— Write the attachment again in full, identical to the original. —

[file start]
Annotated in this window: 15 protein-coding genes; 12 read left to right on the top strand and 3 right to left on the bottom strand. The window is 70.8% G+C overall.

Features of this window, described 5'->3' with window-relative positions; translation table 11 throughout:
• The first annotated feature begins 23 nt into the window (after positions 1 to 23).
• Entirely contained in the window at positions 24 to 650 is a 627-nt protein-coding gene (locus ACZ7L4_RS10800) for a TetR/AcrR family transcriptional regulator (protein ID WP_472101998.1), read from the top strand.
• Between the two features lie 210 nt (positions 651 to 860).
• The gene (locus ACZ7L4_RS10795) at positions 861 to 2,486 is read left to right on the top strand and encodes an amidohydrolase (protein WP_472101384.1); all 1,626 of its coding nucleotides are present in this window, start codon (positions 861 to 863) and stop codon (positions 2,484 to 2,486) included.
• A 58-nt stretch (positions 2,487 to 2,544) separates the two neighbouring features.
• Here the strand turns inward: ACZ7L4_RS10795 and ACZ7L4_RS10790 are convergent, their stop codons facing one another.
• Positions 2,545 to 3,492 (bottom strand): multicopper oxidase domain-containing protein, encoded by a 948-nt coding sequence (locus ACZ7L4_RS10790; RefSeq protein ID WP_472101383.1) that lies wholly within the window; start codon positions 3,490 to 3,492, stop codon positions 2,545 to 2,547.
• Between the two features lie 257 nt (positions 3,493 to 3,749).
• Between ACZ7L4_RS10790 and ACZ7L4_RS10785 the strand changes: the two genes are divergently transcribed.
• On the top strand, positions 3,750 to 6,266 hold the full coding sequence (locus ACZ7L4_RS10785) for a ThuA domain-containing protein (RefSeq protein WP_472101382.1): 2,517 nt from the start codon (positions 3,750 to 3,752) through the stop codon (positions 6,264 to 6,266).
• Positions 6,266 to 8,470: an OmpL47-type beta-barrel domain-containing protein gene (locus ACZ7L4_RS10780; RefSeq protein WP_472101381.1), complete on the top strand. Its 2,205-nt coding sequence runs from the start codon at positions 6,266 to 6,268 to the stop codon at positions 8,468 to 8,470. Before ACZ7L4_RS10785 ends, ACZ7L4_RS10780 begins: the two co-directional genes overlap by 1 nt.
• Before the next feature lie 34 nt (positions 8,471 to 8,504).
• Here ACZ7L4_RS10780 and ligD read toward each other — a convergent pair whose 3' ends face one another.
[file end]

Annotated in this window: 15 protein-coding genes; 12 read left to right on the top strand and 3 right to left on the bottom strand. The window is 70.8% G+C overall.

Features of this window, described 5'->3' with window-relative positions; translation table 11 throughout:
• The first annotated feature begins 23 nt into the window (after positions 1 to 23).
• Entirely contained in the window at positions 24 to 650 is a 627-nt protein-coding gene (locus ACZ7L4_RS10800) for a TetR/AcrR family transcriptional regulator (protein ID WP_472101998.1), read from the top strand.
• Between the two features lie 210 nt (positions 651 to 860).
• The gene (locus ACZ7L4_RS10795) at positions 861 to 2,486 is read left to right on the top strand and encodes an amidohydrolase (protein WP_472101384.1); all 1,626 of its coding nucleotides are present in this window, start codon (positions 861 to 863) and stop codon (positions 2,484 to 2,486) included.
• A 58-nt stretch (positions 2,487 to 2,544) separates the two neighbouring features.
• Here the strand turns inward: ACZ7L4_RS10795 and ACZ7L4_RS10790 are convergent, their stop codons facing one another.
• Positions 2,545 to 3,492 (bottom strand): multicopper oxidase domain-containing protein, encoded by a 948-nt coding sequence (locus ACZ7L4_RS10790; RefSeq protein ID WP_472101383.1) that lies wholly within the window; start codon positions 3,490 to 3,492, stop codon positions 2,545 to 2,547.
• Between the two features lie 257 nt (positions 3,493 to 3,749).
• Between ACZ7L4_RS10790 and ACZ7L4_RS10785 the strand changes: the two genes are divergently transcribed.
• On the top strand, positions 3,750 to 6,266 hold the full coding sequence (locus ACZ7L4_RS10785) for a ThuA domain-containing protein (RefSeq protein WP_472101382.1): 2,517 nt from the start codon (positions 3,750 to 3,752) through the stop codon (positions 6,264 to 6,266).
• Positions 6,266 to 8,470: an OmpL47-type beta-barrel domain-containing protein gene (locus ACZ7L4_RS10780; RefSeq protein WP_472101381.1), complete on the top strand. Its 2,205-nt coding sequence runs from the start codon at positions 6,266 to 6,268 to the stop codon at positions 8,468 to 8,470. Before ACZ7L4_RS10785 ends, ACZ7L4_RS10780 begins: the two co-directional genes overlap by 1 nt.
• Before the next feature lie 34 nt (positions 8,471 to 8,504).
• Here ACZ7L4_RS10780 and ligD read toward each other — a convergent pair whose 3' ends face one another.